After three calamitous years; whither Syria?

Three years after the initial enthusiasm that swept Syrian towns, a dark, foreboding despair has descended on the scorched land.

Hisham Melhem
Hisham Melhem
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As the Syrian war rages into its fourth year and the horizon of a political settlement is nowhere to be seen, the prospect of a protracted and grinding conflict lasting for years and devouring a whole generation of Syrians seems to be now the stark reality of that tormented lonely country.

The convulsions in Syria today defy the categories usually applied in political analysis or strategic assessment; its Hobbesian unraveling does not lend itself to rational outcomes. Three years of horrors and wanton violence have plunged Syria into what the English philosopher Thomas Hobbes called a State of Nature, leading to a "war of all against all".

Three years after the initial enthusiasm that swept Syrian towns and cities, where peaceful demonstrators, discovered and heard for the first time in decades their true voices shouting “freedom”, a dark, foreboding despair has descended on the scorched land.

Like many analysts who care a lot about Syria, I have written my share of analysis of the conflict, the warring parties, and the regional and international contexts. And like many of them I had my hits and my misses. Recently however, I find myself eulogizing Syria more than analyzing its constantly shifting political and security shades.

And since I know that it is the time of the assassins in Syria, I also feel that it is the time of writing my own Book of Lamentations, mourning what was enchanting about Syria; the smiling faces, the sights, colors, smells, the prose and the poetry I encountered on my first visits to Syria as a teenager; and the promise of the future I will not see.

I still remember vividly how I tried to absorb Damascus (one of the almost holy trinity of cities for my generation of Arabs, along with Cairo and Baghdad) on my first trip, while searching frantically for a copy of “Sadness in the Moonlight” a collection of poetry by Mohammed al-Maghout, a Syrian poet and playwright.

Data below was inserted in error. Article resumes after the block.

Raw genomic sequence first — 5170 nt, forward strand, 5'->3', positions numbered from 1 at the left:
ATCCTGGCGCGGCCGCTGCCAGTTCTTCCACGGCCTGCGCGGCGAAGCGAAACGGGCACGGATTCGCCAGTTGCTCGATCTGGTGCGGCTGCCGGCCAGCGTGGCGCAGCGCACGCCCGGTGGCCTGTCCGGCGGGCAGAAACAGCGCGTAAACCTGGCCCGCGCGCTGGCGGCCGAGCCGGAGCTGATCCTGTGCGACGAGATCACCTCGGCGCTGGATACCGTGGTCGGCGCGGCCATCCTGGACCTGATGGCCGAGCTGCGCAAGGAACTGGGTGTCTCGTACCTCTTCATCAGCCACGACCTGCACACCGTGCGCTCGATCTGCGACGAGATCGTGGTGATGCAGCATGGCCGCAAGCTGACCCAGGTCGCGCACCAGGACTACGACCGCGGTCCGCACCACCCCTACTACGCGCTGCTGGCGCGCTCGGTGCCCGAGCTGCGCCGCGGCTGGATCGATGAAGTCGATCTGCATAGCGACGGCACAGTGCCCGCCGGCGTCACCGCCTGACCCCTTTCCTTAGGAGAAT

After three years of slaughter, how is it possible to analyze the killing of 10,000 Syrian children, out of 150,000 dead? At least 1.2 million children have fled Syria to neighboring countries. The war has left a “shattered health system resulting in brutal medical practices that have left millions of children suffering," according to a Save the Children report.

Thousands of children died because they had no access to treatment of preventable diseases such as asthma, diabetes, hypertension and cancer. There are credible reports of the return of the dreaded polio, a crippling various that was successfully eradicated in Syria years ago.

Reading another report about the agony of Syria’s children and watching their empty, sad eyes I could not but remember the wrenching conversation about evil and the existence of God between Ivan and Alyosha the two Karamazov brothers in the chapter titled “Rebellion” in Dostoevsky’s great novel “The Brothers Karamazov.”

Ivan, the radical atheist after recounting to the Christ-like Alyosha harrowing stories of the torture and gratuitous killing of children, then concludes that he cannot accept a supposedly loving God that would allow such suffering. He tells Alyosha “Listen! If all must suffer to pay for the eternal harmony, what have children to do with it, tell me, please? It’s beyond all comprehension why they should suffer, and why they should pay for the harmony. Why should they, too, furnish material to enrich the soil for the harmony of the future?”

It is almost a year since the United Nations has stopped compiling the death toll in Syria, citing the dangerous conditions on the ground. Only Syrians nowadays keep their wary eyes on the reaper. How can one examine and comprehend the uprooting and expulsion of more than 9 million people, rendering them displaced citizens inside Syria, or unwanted refugees seeking shelters in miserable tent cities, dying of cold and malnutrition in Lebanon, Jordan, Turkey and Iraq.